Bamba’s offense has come on lately, too. He scored 24 points against Iowa State and has reached double figures in eight of his last nine outings.
Given the tragic Andrew Jones news, Bamba is being asked to carry even more of a load than he did before. He’s one of the most talented players in the nation – but his motor doesn’t always run as hot as you’d like. If Bamba is engaged against Ole Miss, the Rebels are in for a long game.
Brady Manek blossoming into a star
Manek is an ideal Young sidekick — he doesn’t need the ball to make an impact, but when it finds him, he delivers. Manek hit a dagger 3-pointer on Tuesday night against Kansas and is the prototypical combo forward that carries so much value in today’s game.
Manek’s numbers may not scream “superstar” — he’s averaging 11 points and five rebounds — but he’s shooting 43 percent from 3 and can guard multiple positions. The Young-Manek pick-and-roll remains devastating, as the Jayhawks know. Once Young moves on, Manek has all-Big 12 potential.
There’s likely a happy medium in Young’s shot selection. Thirty-nine is too many. Nine isn’t enough. But as long as he’s looking to distribute more, Manek will get opportunities. Look for that scoring average to creep up as the season progresses.
Malik Newman living up to the hype
After a brutal start that resulted in a benching from Bill Self, Newman has played great lately — he’s scored 20 or more points in three of his last five games.
Part of the reason why folks were high on Kansas coming into the year despite losing Frank Mason was Newman. Graham would slide into the lead ball-handling role, while Newman would play second-fiddle. He was an elite prospect when he arrived at Mississippi State.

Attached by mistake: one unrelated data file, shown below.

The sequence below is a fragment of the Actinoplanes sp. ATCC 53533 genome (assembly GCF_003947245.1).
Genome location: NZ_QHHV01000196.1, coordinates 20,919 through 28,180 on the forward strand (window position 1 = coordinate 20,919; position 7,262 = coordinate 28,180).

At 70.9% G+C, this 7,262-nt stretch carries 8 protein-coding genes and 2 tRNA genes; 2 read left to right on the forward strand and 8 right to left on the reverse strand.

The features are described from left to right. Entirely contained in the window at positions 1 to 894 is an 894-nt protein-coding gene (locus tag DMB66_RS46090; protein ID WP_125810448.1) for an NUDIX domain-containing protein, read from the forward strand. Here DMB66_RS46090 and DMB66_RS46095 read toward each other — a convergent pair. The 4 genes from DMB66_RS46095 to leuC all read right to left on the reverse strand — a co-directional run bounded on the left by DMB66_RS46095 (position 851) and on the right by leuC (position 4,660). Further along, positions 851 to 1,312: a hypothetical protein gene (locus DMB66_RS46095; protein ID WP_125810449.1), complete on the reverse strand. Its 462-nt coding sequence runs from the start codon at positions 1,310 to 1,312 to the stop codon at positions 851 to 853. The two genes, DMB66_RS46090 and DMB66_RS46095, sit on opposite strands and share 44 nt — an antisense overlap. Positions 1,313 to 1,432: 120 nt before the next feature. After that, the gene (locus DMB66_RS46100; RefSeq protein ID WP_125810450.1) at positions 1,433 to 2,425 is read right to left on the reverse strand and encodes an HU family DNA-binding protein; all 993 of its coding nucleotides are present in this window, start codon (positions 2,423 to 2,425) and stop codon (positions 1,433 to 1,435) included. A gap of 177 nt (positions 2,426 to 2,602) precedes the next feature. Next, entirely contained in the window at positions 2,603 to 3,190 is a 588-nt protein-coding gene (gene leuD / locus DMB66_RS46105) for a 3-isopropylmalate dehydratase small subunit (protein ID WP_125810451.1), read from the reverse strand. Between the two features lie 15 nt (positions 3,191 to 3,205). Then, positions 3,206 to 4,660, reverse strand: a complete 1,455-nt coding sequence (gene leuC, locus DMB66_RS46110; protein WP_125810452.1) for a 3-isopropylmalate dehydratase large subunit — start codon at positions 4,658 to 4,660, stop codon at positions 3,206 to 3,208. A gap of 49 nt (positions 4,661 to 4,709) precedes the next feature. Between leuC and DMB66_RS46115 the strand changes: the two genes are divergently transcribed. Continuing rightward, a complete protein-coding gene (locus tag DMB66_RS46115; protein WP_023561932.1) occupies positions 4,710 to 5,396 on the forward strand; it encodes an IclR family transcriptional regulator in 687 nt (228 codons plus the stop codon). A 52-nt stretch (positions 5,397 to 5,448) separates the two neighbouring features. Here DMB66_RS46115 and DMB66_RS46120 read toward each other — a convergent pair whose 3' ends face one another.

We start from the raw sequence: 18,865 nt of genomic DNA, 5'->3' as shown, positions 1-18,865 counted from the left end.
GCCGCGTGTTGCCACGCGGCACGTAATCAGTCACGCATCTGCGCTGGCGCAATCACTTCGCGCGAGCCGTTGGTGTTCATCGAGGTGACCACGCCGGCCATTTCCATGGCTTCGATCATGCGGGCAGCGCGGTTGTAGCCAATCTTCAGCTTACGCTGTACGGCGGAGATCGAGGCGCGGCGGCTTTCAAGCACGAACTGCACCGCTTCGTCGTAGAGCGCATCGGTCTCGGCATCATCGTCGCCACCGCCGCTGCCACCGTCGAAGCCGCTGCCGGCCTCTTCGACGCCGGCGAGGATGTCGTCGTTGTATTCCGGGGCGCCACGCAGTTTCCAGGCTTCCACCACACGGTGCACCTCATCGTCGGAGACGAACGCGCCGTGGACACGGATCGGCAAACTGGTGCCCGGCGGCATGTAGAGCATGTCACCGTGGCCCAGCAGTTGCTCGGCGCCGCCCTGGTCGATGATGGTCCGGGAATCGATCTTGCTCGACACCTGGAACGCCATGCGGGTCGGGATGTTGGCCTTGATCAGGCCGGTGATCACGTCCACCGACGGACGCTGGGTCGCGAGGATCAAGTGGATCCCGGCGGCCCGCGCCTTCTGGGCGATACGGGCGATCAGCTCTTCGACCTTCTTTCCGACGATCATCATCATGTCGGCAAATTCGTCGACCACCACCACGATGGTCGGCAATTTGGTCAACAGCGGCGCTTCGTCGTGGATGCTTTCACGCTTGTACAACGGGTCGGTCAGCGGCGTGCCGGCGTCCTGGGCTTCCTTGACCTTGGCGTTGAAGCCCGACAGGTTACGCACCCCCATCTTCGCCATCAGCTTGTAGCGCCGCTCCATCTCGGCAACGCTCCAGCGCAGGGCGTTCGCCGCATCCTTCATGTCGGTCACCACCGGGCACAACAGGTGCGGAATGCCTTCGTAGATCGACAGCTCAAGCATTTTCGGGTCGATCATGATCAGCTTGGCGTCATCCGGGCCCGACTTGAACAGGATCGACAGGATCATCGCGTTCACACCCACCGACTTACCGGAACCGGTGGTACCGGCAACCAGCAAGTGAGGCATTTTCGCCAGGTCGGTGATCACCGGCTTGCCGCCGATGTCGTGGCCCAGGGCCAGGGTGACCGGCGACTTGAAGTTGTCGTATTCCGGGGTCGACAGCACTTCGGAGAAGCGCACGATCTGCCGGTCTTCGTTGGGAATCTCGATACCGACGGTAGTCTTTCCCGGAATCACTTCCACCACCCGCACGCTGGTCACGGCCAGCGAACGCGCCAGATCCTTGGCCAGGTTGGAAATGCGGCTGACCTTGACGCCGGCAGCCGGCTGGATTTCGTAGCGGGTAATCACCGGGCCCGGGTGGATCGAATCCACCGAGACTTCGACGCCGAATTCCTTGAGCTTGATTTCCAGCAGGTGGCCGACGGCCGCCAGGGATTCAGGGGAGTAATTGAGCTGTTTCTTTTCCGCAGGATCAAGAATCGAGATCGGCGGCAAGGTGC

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Texas A&M is reeling after a fast start. Fear the Jayhawks if Newman becomes the player we all expected a few years ago.
Funky John Calipari lineups
Gabriel, Killeya-Jones, P.J. Washington, Nick Richards and Jarred Vanderbilt are all power forwards — and it’s Kevin Knox’s optimal position. That’s six power forwards. People point to youth as the reason Kentucky has struggled, but how about a lack of roster balance?
Anyway, this has resulted in some funky lineups. The Wildcats are at their best when Gilgeous-Alexander and Green play together, but they can’t play 40 minutes per game, and Hamidou Diallo is the only other guard/wing in the rotation. So at times, you’ll get four of the six guys mentioned above on the floor at once. Most teams lean towards using four guards before trotting out four bigs together.
Calipari would be wise to try to avoid this if at all possible. Either way, when Washington is playing at the top of a 2-3 zone, it will make you look twice.
So much defense in Texas Tech vs. South Carolina
Texas Tech ranks 59th in offense and fourth in defense. South Carolina ranks 162nd in offense and 25th in defense.
If a defensive struggle gets your basketball juices flowing, this game is for you. Both teams rank outside of the top 175 in pace, too — so there may be even less scoring than you’d think. If neither team cracks 55, don’t be shocked.
Part of what makes college basketball great is the diversity of styles. We see Texas Tech go up against offensive juggernauts like Oklahoma and Kansas, and South Carolina try to hold down Florida and Kentucky. This game will be like looking in a mirror. It should be fun – in a hoops hipster kind of way.
A ranked team playing at Hilton Coliseum
Hilton is always a riot, and Tennessee is much better than expected. The Volunteers have some nice true road wins — they just won at South Carolina — and the Cyclones are 2-6 in the Big 12.
But this is no gimme. Iowa State beat Texas Tech by 18 in Ames. It’s going to be rocking.